Friday 21 November 2014

Nystrup Gravel is Moving (1/35)

As if a trip to the Gauge 1-exhibition near Odense wasn't enough, the 1:35 version of Nystrup Gravel is now preparing for permanent relocation.  Having resided in its little corner of a two storey townhouse for 9 years, Nystrup Gravel will be housed in a slightly bigger wooden house in the years to come. Consequently modules, models, materials, tools and documents are being packed in boxes for transport. Not to mention my book collection and archive that seems awfully large whenever I have to move.

Some of my unbuilt kits packed for moving. The boxes with my 13'eme Dragon kits of Pechot wagons seems rather dusty...
I'm glad to have made foam lined wooden boxes for many of my scratch- and kit built models. It certainly makes it easier (not to mention safer) to make them ready for the move. Fortunately the move isn't a long one and the amount of damage that can happen to Nystrup Gravel stuff must be limited. The distance between my current house and the future one is a mere 1,5 km. It is still too early to predict if the move will allow an enlargement of the gravel company's activities. The move isn't made with the primary target of expanding Nystrup Gravel. But I do sense certain new possibilities...

All the modules and most of the models I brought to the Gauge 1 exhibition were unloaded at a friend's workshop. My stuff wil remain in store there until it's safe for them to return to their new surroundings. It is great to have friends ready to help out in situations like these - even without being asked! The conclusion must be that whenever you think you can help a fellow enthusist just ask. It helps keeping more people attached to the hobby.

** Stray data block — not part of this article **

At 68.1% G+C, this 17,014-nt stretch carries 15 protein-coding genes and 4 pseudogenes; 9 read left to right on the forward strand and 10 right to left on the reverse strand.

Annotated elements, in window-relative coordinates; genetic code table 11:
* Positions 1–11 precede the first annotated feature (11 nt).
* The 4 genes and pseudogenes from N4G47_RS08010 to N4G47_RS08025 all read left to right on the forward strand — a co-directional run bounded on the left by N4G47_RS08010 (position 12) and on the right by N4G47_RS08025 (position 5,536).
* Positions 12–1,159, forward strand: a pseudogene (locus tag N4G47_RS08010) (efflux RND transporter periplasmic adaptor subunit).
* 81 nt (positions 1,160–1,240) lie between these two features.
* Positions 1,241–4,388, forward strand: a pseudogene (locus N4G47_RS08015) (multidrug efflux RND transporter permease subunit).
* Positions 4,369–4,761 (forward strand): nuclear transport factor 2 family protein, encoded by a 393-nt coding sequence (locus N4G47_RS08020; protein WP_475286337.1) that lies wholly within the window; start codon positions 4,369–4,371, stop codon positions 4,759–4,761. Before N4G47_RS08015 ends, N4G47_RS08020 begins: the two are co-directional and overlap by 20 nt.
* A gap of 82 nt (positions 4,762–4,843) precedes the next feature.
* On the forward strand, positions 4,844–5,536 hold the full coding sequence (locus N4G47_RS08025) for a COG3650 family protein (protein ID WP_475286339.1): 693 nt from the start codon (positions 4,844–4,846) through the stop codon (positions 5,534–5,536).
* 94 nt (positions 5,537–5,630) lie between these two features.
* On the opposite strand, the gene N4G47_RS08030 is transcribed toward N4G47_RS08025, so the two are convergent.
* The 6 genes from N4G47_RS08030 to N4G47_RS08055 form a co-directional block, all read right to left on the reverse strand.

Before the modules went into storage I managed to set a new record for the longest skip train on Nystrup Gravel. In the photo above loco 23 pulls 20 skips with no trouble. Pushing the same number of skips is only possible with some care from the driver. A case where 1:35 skip trains behaves pretty much like a real train of skips - especially with loaded skips coupled between unloaded ones. Now modules and skips are safely packed away.
A very long skip train at NSS at Valkenburgse Meer in the Netherlands. More than 50 skips made up this train at the Internationales Feldbahner Treffen in 2011 - a record I can't challenge! Notice the variety among the skips - not least in colour.
The railway being packed away will put a stop to most modelling activities for a while. And surely getting a new house up and running is far more important than gluing small objects together. The next few months will probably see this blog rather more quiet than usually.

1 comment:

  1. All the best with the move! We moved a year ago and I'm still sorting the odd thing out here and there. Still it's worth it in the end.